MORRISTOWN, N.J. — The head of the Republican National Committee drove five hours from Washington to New Jersey's Morris County Tuesday afternoon to campaign for Steve Lonegan, the Tea Party candidate in Wednesday's special Senate election, and to preach a message of party unity.
Reince Priebus, the RNC's chairman, told a crowd of about 250 supporters that a Senator Lonegan would help "unify" Congress and "bring our party together," he said, referencing both Tea Party leaders and establishment Republicans, who have been at odds in the last two weeks amidst a federal government shutdown over President Obama's Affordable Care Act.
Priebus has embraced the conservatives leading the movement to defund the health care legislation. He told Breitbart News Monday that House Republicans should keep up the "fight for what the American people want," and two weeks ago, he backed Sen. Ted Cruz's efforts in an email headed, "I stand with Ted."
On the Morristown Green, a park the campaign selected for its historical role in the Revolutionary War as an encampment for George Washington, Priebus's message on Obamacare was much the same. Introducing Lonegan on a brightly lit stage, Priebus hollered out to the crowd, "Are you ready to elect someone who wants to defund Obamacare?" The audience cheered.
But Priebus' speech Tuesday night focused largely on party unity.
"I want to make you proud of this party," he said. "It's a grind, but it's worth it," he added, laughing.
Lonegan, trailing Newark Mayor Cory Booker by a little more than 10 points in recent polling, is a conservative candidate with broad support from Tea Party leaders, including, most recently, former vice presidential nominee Sarah Palin. He has advocated for the privatization of social security, called for the Internal Revenue Service to be dismantled, and opposes same-sex marriage and abortions, even in cases of rape and incest. When Lonegan won the Republican primary in the special Senate race earlier this year, the national Democratic groups cast him as the "new face of the 'rebranded' GOP."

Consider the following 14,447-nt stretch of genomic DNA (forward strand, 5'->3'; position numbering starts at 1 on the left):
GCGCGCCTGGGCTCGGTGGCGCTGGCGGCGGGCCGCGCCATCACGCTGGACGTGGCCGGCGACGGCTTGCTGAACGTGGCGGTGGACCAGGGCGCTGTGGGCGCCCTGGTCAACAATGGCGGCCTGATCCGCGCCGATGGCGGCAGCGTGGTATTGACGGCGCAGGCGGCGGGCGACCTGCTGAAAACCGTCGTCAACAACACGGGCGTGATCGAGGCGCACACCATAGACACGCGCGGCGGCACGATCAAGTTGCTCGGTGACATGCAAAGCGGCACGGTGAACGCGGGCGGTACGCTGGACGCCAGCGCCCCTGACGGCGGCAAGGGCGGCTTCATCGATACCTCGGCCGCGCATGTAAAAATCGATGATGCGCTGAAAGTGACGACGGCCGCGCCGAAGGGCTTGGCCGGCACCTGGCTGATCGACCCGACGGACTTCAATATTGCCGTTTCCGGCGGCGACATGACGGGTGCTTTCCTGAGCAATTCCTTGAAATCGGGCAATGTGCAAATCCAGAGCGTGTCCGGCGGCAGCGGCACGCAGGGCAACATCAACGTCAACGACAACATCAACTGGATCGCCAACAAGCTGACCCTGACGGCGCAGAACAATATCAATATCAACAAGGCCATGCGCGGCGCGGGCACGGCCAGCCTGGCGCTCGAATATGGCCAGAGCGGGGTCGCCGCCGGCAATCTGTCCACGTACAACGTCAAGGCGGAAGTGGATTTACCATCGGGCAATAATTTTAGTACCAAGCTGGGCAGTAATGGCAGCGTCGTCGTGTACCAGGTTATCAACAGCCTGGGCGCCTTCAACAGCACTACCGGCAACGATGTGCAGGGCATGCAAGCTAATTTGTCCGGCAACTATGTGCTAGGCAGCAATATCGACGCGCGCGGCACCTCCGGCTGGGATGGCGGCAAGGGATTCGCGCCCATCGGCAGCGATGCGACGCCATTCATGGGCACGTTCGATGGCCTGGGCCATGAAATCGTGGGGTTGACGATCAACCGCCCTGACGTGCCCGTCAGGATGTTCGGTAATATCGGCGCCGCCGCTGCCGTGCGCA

After the rally, Priebus dismissed the idea that Lonegan is too conservative a candidate for the mainstream Republican Party. "In order for the party to grow, we need to keep building, and we bring everybody in," Priebus told BuzzFeed before heading home to Washington. "It doesn't matter where you're at — if we want our party to grow, we have to have a party that is consistent, that promotes all of our candidates."
Before leaving the green, Priebus was approached by an attendee who asked how he could stop Republicans in Washington from "bashing each other," she said. "It's wrong. It's just wrong."
"Well, what we have to do, is we have to build unity all the time," Priebus responded. "You have to promote everybody. Listen, that's why I supported John Boehner. I stood up for Ted Cruz two weeks ago," he said, also citing Monday's Breitbart article, which was headlined, "Reince Priebus to House GOP: Hold The Line in Fiscal Fight."
"I just think we have to be a party for everyone," Priebus said.
Recent polls, however, show a divide persists. A survey by NBC News and the Wall Street Journal found last week that 75% of Tea Party Republicans approve of their party representation in Congress, while only 42% of non-Tea Party Republicans approve.
Lonegan, speaking after Priebus, predicted victory in Wednesday's election that, he promised, would propel conservatives forward in Washington.
"The nation tomorrow night will be rocked," Lonegan said. "Because here in New Jersey, we are going to set the stage to reignite the conservative movement of Ronald Reagan, reestablish this nation as the greatest nation in the world, and put our ship back on track toward real liberty and real prosperity."
Earlier on Tuesday, at appearances across the northern half of the state, Booker argued Lonegan was not in step with voters here, or with the majority of Republicans in New Jersey, including Gov. Chris Christie.
"I don't think our state has ever had such a clear choice," Booker said during a stop at a senior center in Newark.
"This is a guy who's not even in the mainstream of the Republican Party," Booker added. "I've heard from Republicans after Republicans now, do we want to send another right-wing Tea Party radical down to Washington, D.C., to shut down the government, grind the gears of Congress to a halt, to be in that gridlock environment?"
Ruby Cramer is a political reporter for BuzzFeed News and is based in New York.
Contact Ruby Cramer at firstname.lastname@example.org.
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